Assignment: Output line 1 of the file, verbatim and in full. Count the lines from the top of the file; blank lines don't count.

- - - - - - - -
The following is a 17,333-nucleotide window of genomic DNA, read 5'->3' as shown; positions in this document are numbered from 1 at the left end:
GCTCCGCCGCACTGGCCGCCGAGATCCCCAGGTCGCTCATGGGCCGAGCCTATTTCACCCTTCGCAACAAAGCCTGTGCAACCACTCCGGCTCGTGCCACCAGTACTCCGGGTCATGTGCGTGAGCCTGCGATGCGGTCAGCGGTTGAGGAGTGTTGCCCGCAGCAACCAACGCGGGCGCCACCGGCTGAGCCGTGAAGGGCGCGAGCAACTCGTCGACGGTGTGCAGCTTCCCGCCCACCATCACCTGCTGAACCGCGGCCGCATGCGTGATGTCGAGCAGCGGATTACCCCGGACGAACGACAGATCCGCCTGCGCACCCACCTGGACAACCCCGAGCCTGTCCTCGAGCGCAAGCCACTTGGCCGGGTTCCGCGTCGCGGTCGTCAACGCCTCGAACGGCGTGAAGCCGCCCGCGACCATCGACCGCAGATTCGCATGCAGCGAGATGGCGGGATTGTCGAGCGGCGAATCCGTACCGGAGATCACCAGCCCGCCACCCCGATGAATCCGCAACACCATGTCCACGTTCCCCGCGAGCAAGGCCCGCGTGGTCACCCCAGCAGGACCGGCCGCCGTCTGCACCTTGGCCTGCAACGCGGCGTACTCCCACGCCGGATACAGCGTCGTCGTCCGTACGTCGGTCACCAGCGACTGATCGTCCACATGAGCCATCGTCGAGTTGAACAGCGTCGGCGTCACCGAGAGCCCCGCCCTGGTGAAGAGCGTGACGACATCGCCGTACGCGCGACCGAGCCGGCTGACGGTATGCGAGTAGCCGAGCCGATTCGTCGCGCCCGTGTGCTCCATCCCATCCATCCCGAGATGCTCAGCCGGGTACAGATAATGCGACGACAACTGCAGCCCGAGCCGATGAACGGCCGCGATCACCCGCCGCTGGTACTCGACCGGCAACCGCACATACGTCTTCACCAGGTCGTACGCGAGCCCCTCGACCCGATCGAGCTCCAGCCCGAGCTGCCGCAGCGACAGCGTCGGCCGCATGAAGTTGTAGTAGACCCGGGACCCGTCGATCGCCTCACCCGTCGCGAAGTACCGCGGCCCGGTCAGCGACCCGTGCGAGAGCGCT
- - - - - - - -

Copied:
The following is a 17,333-nucleotide window of genomic DNA, read 5'->3' as shown; positions in this document are numbered from 1 at the left end: